If you want to follow along with my examples and try out SQL Data Warehouse for yourself, you must have an active Azure subscription, even if it’s just the free trial. For those who have already used up their free trial, be aware that SQL Data Warehouse is a pay-as-you-go service, even though it’s still in preview, so unless you’re on an unlimited company budget or happen to have accrued MSDN credits, you’ll want to be judicious in how you try out the service. Fortunately, as you’ll see in this article, you can pause the compute resources when not in use, helping to minimize the costs associated with learning about the service.

This article is all about initial installation and configuration.

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Junk Dimensions

Jesse Seymour talks about junk dimensions in warehousing:

I think one of the single biggest challenges I face as I attempt to warehouse data that originates as a SharePoint list is the handful of miscellaneous descriptive fields, such as approval status, request status, or something similar.  Typically, this fields are setup as Choice fields in the SharePoint list so they have a known range of values, but its still a pain to have to build a dimension for each one.

Enter the junk dimension.  Ever since I learned about this concept it has made my life so much easier.  What the junk dimension does is perform a cross join against the different fields and creates a row for every possible combination of fields.

Junk dimensions are nice for those low-cardinality attributes which are important but don’t really fit anywhere else.  The important thing to remember about a junk dimension is that you don’t want it to be too large:  if you have 5 attributes, each of which has 8 possible values, you have 8^5 (32,768) rows.  That’s not so bad, but make it 10 attributes and now your table has 1,073,741,824 rows, and that’s a lot of rows for a single dimension.  If you find yourself in that scenario, you might want to create two junk dimensions (bringing you back to 2 dimensions with 32K rows), review your design to see if all those attributes are necessary, or review your design to see if your “junk” dimension is hiding a real dimension.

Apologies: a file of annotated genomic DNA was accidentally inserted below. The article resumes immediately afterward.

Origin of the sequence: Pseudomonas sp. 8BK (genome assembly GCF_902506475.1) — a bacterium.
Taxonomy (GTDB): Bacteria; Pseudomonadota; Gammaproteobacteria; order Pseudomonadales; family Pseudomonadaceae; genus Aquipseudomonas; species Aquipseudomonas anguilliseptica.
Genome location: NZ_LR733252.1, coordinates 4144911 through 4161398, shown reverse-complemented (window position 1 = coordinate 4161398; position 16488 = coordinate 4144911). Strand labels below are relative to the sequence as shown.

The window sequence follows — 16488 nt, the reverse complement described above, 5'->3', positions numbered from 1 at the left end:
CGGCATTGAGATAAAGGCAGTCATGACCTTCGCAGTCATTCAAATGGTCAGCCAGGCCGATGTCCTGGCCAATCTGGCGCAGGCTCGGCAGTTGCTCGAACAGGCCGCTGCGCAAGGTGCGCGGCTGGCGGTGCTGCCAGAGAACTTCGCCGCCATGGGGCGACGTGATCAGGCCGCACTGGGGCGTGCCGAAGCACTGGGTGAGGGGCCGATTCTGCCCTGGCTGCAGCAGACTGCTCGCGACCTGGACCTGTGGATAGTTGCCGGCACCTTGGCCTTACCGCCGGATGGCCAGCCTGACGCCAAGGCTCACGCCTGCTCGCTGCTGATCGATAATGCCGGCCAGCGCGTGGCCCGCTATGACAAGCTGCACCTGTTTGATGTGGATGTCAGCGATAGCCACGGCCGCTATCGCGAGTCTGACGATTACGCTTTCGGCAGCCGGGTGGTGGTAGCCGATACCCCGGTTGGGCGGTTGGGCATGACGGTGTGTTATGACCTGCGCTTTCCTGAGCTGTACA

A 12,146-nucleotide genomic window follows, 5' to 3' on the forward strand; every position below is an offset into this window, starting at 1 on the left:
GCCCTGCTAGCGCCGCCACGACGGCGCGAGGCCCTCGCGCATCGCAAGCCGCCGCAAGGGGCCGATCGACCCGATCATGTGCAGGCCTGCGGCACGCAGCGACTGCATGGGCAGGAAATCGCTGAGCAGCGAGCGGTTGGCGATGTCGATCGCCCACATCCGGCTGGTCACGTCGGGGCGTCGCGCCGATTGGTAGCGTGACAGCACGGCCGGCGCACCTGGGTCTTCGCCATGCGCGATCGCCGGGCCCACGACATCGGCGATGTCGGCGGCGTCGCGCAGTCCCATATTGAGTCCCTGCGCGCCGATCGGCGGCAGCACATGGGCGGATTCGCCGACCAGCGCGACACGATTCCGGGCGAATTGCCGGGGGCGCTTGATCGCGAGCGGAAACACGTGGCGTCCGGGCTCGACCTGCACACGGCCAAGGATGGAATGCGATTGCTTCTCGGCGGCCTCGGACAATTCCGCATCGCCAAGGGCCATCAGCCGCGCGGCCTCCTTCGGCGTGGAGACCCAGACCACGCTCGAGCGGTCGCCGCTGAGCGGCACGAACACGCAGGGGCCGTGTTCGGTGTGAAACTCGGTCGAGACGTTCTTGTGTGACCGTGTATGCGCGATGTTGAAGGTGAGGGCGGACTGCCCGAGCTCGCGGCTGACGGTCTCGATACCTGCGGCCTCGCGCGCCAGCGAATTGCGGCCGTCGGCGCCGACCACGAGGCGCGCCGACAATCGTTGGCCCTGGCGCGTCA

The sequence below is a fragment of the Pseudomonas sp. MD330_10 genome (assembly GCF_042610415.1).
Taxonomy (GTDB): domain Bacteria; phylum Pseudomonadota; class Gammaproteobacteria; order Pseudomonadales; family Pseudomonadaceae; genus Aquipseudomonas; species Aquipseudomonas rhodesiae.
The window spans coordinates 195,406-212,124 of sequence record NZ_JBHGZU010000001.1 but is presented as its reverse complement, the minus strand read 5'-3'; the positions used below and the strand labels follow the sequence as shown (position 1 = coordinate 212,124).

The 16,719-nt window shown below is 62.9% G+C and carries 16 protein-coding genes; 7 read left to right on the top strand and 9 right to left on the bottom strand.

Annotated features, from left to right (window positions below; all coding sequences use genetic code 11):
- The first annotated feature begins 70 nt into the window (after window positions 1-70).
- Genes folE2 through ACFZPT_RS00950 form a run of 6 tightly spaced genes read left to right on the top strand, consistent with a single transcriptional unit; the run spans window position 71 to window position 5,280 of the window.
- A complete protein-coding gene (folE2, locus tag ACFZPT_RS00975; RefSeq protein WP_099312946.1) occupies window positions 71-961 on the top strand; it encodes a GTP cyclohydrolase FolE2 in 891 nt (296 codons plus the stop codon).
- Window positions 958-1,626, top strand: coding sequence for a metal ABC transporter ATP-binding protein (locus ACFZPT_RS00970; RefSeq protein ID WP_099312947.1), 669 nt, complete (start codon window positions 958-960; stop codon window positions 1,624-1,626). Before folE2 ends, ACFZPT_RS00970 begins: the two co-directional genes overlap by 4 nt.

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Type 2 SCDs With Biml

Meagan Longoria has a great post on Type 2 Slowly Changing Dimensions:

The most common mistake I see in SCD 2 packages, whether using the built-in transformation or creating your own data flow, is that people use OLEDB commands to perform updates one row at a time rather than writing updates to a staging table and performing a set-based update on all rows.  If your dimension is small, the performance from row by row updates may be acceptable, but the overhead associated with using a staging table and performing set-based update will probably be negligible. So why not keep a consistent pattern for all type 2 dimensions and require no changes if the dimension grows?

Spot on.

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The Logical Data Warehouse

Robert Sheldon is looking beyond the Enterprise Data Warehouse:

Organizations looking to take control of this onslaught of information are turning to other solutions to meet their data needs, either in addition to or instead of the traditional EDW. Quite often this means turning to a logical architecture that abstracts the inherent complexities of the big data universe. Such an approach embraces mixed environments through the use of distributed processing, data virtualization, metadata management, and other technologies that help ease the pain of accessing and federating data.

Dubbed the logical data warehouse (LDW), this virtual approach to a BI analytics infrastructure originated with Mark Beyer, when participating in Gartner’s Big Data, Extreme Information and Information Capabilities Framework research in 2011. According to his blog post “ Mark Beyer, Father of the Logical Data Warehouse, Guest Post ,” Beyer believes that the way to approach analytical data is to focus on the logic of the information, rather than the mechanics:

This feels like something that first-movers are starting to adopt, but won’t be mainstream for another 6-8 years.  That should give the idea some time to mature as we see the first round of successes and (more importantly) failures.